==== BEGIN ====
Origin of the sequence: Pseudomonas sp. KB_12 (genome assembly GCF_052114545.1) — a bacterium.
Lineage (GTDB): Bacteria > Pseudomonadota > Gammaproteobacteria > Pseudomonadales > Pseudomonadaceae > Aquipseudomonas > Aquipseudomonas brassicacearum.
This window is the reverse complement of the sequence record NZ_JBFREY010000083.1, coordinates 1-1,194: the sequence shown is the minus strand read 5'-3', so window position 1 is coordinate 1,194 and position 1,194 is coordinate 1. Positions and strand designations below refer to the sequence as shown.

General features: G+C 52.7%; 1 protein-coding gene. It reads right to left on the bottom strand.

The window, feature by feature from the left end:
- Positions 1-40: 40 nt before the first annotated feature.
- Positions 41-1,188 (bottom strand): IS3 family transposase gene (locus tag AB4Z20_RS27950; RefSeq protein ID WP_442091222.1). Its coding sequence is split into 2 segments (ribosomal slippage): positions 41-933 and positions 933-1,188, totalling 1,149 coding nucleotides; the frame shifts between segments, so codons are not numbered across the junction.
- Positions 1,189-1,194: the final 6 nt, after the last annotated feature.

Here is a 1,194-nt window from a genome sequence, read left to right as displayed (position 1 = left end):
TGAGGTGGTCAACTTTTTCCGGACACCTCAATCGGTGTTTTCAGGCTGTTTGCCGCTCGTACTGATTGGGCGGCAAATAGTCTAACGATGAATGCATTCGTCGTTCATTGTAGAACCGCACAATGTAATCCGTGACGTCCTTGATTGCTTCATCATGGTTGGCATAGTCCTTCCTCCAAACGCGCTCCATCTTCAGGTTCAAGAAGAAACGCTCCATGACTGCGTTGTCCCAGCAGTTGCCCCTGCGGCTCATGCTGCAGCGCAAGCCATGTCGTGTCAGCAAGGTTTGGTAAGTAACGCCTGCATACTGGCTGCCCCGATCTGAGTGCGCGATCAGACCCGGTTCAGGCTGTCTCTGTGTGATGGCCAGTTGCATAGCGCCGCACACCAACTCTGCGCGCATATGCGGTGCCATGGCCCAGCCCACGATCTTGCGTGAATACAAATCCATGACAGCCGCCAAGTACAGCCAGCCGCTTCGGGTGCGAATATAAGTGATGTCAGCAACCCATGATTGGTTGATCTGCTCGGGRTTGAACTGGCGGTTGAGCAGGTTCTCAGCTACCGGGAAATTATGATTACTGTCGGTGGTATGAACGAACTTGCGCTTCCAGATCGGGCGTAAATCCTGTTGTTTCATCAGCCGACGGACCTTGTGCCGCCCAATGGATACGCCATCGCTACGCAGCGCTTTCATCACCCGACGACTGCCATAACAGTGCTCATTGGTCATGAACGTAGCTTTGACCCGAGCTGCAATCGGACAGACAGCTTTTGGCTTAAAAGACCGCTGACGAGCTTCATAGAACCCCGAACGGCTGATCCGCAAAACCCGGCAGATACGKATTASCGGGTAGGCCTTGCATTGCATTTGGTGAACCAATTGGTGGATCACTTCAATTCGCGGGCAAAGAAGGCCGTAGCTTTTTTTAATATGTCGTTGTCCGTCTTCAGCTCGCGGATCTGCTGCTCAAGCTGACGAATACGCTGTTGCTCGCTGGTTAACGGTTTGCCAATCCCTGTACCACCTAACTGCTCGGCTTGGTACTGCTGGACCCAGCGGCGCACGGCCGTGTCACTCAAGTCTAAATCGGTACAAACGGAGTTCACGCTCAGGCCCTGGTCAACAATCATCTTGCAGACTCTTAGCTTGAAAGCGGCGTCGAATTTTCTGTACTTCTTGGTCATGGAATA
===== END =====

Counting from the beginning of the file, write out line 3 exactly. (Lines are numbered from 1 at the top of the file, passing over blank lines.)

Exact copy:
This window is the reverse complement of the sequence record NZ_JBFREY010000083.1, coordinates 1-1,194: the sequence shown is the minus strand read 5'-3', so window position 1 is coordinate 1,194 and position 1,194 is coordinate 1. Positions and strand designations below refer to the sequence as shown.